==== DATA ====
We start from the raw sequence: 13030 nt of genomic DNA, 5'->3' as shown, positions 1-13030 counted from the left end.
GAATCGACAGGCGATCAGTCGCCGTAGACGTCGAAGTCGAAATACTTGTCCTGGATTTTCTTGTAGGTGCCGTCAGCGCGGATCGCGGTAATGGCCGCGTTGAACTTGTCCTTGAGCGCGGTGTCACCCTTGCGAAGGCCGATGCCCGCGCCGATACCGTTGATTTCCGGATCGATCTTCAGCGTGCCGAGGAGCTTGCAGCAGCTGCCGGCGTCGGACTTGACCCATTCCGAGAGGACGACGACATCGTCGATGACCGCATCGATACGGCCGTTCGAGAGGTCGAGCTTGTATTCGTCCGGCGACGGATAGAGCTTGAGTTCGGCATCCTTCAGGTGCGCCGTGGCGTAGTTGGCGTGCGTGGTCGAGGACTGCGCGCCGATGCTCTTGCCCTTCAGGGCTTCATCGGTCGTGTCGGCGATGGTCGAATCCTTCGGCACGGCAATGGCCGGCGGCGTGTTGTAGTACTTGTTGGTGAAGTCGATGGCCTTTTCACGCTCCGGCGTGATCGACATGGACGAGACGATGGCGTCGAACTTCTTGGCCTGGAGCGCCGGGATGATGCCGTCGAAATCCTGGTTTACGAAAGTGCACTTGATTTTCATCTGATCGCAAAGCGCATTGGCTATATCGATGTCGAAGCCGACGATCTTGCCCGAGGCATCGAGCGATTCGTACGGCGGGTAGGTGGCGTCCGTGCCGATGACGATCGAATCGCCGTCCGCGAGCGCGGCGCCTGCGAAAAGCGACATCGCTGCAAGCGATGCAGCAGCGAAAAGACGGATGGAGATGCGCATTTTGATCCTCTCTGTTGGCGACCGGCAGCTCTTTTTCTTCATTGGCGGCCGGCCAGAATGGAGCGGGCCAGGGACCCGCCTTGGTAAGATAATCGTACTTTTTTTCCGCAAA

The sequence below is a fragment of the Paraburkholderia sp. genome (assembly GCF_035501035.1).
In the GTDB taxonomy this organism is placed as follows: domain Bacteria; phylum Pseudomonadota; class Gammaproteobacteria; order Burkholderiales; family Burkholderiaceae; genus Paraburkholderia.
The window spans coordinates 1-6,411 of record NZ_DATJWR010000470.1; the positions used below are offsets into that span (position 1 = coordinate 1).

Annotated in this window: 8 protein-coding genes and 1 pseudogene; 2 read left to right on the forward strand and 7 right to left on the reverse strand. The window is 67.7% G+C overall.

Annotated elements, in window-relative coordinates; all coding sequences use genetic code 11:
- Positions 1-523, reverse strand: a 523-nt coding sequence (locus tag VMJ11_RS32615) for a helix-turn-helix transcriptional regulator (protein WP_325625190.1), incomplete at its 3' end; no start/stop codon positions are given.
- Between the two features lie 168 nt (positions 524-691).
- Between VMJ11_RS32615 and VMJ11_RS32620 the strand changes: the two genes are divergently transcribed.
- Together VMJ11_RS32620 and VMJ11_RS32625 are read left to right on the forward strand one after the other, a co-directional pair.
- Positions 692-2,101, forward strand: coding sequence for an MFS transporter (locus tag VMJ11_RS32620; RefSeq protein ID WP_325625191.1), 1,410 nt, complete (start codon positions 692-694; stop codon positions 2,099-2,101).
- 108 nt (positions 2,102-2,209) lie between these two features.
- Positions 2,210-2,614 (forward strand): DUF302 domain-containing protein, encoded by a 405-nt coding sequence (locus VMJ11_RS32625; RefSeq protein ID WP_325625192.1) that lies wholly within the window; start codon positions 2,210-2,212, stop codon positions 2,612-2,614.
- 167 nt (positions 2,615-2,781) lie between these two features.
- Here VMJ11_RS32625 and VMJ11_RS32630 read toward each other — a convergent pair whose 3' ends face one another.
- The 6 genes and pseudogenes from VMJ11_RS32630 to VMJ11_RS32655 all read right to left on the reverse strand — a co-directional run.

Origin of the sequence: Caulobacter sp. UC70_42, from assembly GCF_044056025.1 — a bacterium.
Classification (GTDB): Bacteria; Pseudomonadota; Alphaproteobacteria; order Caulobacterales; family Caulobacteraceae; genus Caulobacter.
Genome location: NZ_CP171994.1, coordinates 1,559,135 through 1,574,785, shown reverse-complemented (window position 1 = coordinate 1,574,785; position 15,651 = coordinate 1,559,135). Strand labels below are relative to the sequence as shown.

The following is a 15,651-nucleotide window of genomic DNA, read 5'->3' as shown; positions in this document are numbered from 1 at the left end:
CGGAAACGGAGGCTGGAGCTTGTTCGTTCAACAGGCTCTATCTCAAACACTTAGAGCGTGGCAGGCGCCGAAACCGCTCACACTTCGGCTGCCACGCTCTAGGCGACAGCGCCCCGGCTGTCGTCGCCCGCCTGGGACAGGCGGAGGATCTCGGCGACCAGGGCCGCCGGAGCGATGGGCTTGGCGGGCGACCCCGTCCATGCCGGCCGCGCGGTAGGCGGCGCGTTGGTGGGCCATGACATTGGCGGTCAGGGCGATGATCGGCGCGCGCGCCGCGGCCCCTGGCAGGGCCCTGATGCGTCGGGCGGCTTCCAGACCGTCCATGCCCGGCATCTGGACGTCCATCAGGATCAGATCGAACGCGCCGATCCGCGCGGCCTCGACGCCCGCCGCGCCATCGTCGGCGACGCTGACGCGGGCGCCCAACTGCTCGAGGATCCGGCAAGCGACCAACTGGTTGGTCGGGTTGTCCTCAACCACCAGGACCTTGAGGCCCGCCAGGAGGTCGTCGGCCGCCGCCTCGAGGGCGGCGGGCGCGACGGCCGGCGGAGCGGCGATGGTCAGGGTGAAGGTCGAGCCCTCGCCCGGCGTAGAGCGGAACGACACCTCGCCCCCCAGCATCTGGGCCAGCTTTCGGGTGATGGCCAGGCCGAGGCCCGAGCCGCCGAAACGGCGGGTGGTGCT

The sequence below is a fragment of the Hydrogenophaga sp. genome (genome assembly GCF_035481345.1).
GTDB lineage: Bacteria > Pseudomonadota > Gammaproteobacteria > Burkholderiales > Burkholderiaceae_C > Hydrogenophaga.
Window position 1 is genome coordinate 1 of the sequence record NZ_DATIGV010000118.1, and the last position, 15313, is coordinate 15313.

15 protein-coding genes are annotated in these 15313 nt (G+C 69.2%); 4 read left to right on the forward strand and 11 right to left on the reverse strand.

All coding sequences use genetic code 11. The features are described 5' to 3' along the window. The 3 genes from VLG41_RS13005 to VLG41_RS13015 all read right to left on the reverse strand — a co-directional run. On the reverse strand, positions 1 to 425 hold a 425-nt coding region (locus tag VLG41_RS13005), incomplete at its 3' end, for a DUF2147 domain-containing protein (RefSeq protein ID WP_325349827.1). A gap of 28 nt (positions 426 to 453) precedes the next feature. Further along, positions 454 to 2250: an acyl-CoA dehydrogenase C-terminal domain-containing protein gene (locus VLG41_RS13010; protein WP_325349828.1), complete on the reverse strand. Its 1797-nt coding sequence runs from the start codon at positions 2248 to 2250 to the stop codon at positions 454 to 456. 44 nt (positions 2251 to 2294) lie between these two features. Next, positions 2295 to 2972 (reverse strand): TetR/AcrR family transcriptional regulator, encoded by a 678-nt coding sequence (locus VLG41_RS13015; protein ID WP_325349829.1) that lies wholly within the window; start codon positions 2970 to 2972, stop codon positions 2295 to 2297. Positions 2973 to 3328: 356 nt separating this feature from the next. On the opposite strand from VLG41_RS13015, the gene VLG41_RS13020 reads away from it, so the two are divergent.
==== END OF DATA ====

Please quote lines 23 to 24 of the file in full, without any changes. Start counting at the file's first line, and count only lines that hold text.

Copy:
The sequence below is a fragment of the Hydrogenophaga sp. genome (genome assembly GCF_035481345.1).
GTDB lineage: Bacteria > Pseudomonadota > Gammaproteobacteria > Burkholderiales > Burkholderiaceae_C > Hydrogenophaga.